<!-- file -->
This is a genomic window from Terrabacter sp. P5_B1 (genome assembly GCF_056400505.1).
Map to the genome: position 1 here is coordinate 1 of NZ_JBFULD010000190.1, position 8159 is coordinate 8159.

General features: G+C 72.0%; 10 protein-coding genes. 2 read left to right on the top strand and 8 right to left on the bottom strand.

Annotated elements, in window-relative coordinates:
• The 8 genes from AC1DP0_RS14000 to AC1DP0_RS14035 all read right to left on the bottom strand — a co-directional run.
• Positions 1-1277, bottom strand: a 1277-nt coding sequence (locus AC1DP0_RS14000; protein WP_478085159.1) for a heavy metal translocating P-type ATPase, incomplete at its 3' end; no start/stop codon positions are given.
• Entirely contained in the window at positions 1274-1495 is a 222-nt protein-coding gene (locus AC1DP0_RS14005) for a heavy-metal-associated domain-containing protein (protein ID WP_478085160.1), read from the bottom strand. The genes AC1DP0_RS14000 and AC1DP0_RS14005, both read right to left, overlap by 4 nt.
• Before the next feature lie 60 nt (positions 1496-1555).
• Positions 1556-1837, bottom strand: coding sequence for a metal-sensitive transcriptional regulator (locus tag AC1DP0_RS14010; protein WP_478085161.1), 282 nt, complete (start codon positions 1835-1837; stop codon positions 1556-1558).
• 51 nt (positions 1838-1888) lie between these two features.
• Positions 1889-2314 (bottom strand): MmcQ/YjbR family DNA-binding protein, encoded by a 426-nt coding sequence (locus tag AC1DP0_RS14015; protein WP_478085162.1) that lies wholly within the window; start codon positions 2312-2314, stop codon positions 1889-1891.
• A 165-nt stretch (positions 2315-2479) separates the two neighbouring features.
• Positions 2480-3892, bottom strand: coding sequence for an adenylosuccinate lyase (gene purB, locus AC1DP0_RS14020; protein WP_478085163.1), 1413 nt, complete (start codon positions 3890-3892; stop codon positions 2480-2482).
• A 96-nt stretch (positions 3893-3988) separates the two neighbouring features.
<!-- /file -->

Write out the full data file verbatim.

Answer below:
This is a genomic window from Terrabacter sp. P5_B1 (genome assembly GCF_056400505.1).
Map to the genome: position 1 here is coordinate 1 of NZ_JBFULD010000190.1, position 8159 is coordinate 8159.

General features: G+C 72.0%; 10 protein-coding genes. 2 read left to right on the top strand and 8 right to left on the bottom strand.

Annotated elements, in window-relative coordinates:
• The 8 genes from AC1DP0_RS14000 to AC1DP0_RS14035 all read right to left on the bottom strand — a co-directional run.
• Positions 1-1277, bottom strand: a 1277-nt coding sequence (locus AC1DP0_RS14000; protein WP_478085159.1) for a heavy metal translocating P-type ATPase, incomplete at its 3' end; no start/stop codon positions are given.
• Entirely contained in the window at positions 1274-1495 is a 222-nt protein-coding gene (locus AC1DP0_RS14005) for a heavy-metal-associated domain-containing protein (protein ID WP_478085160.1), read from the bottom strand. The genes AC1DP0_RS14000 and AC1DP0_RS14005, both read right to left, overlap by 4 nt.
• Before the next feature lie 60 nt (positions 1496-1555).
• Positions 1556-1837, bottom strand: coding sequence for a metal-sensitive transcriptional regulator (locus tag AC1DP0_RS14010; protein WP_478085161.1), 282 nt, complete (start codon positions 1835-1837; stop codon positions 1556-1558).
• 51 nt (positions 1838-1888) lie between these two features.
• Positions 1889-2314 (bottom strand): MmcQ/YjbR family DNA-binding protein, encoded by a 426-nt coding sequence (locus tag AC1DP0_RS14015; protein WP_478085162.1) that lies wholly within the window; start codon positions 2312-2314, stop codon positions 1889-1891.
• A 165-nt stretch (positions 2315-2479) separates the two neighbouring features.
• Positions 2480-3892, bottom strand: coding sequence for an adenylosuccinate lyase (gene purB, locus AC1DP0_RS14020; protein WP_478085163.1), 1413 nt, complete (start codon positions 3890-3892; stop codon positions 2480-2482).
• A 96-nt stretch (positions 3893-3988) separates the two neighbouring features.